Lorraine Kelly admits she regrets not calling out 'inappropriate' comment on GMB during race discussion

"I didn’t do anything about it and I should have"

Lorraine Kelly admitted she regrets not coming forward against an 'inappropriate' comment made live on Good Morning Britain.

During a discussion with influencer and author of I Am Not Your Baby Mother, Candice Brathwaite (opens in new tab), live on the ITV chat show, the Scottish presenter explained that she had noticed an "inappropriate" comment being made on the programme last week but failed to mention it.

Recognising her own mistake when discussing the topic of white people speaking out when they encounter racism, Lorraine (opens in new tab) said to Candice, "Someone last week made an inappropriate comment and I realised it was inappropriate at the time. I didn’t do anything about it and I should have. So I will."

Explaining how Candice's book (opens in new tab), which just gained a spot on the Sunday Times Best Seller list, allowed her to understand her own ability to help in the fight against racism, Lorraine added, "It helped me personally to think sometimes you shouldn’t just be polite, sometimes you have to say – in the nicest possible way. You don't have to be confrontational. But we can all learn."

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During the conversation, had in light of the Black Lives Matter movement happening across the globe, the pair also addressed the sad moment Candice's six-year-old little girl Esmé was rejected in the school playground by a white child for the colour of her skin, Lorraine said, "When your daughter was four, a white child wouldn't play with her because she is Black. For no other reason."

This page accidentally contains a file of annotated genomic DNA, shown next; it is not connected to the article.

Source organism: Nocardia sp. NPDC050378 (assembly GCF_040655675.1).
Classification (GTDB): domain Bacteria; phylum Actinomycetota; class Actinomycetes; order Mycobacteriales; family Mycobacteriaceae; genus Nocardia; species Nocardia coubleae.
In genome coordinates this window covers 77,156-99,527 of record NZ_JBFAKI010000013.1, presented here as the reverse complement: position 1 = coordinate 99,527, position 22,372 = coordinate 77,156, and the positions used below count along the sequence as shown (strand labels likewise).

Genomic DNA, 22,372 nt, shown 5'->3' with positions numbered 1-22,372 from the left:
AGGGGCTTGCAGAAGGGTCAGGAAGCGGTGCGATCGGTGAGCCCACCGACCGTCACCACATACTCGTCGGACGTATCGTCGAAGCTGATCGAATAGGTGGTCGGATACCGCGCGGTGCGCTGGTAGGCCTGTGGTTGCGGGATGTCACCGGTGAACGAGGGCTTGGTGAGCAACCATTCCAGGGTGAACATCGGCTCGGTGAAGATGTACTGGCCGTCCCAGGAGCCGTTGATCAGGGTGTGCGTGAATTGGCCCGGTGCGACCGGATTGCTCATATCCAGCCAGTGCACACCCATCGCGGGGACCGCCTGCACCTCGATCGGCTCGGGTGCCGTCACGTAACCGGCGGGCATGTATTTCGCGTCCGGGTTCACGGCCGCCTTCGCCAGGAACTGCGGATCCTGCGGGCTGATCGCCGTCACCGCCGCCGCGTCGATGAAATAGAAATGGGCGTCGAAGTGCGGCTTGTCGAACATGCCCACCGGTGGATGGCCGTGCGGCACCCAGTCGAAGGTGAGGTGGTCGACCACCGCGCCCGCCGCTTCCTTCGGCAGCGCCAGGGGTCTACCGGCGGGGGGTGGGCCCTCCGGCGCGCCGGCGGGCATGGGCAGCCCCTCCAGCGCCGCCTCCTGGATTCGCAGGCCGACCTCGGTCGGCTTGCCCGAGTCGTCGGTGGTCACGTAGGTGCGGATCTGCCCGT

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Wondering how Candice addressed the topic of racism with her young child at the time, Lorraine asked, "How on earth do you have that conversation with your little girl? I don't know how you did that."

Explaining that speaking about racism and the prejudice Black people face is a sad but true part of motherhood as a Black woman, Candice said, "There's been so much conversation now with white parents saying 'I don't know how to attack this conversation on race with my white child'.

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"Unfortunately my Esmé, who is now six, didn't have a choice. Black mothers and parents don't get a choice of when we approach that conversation with our children, because we know sooner rather than later someone is going to ostracise them just for being Black.

"For her to have sat with that feeling of otherness the entire day makes me emotional and it reminds me that there's so much work to be done."

Caitlin Elliott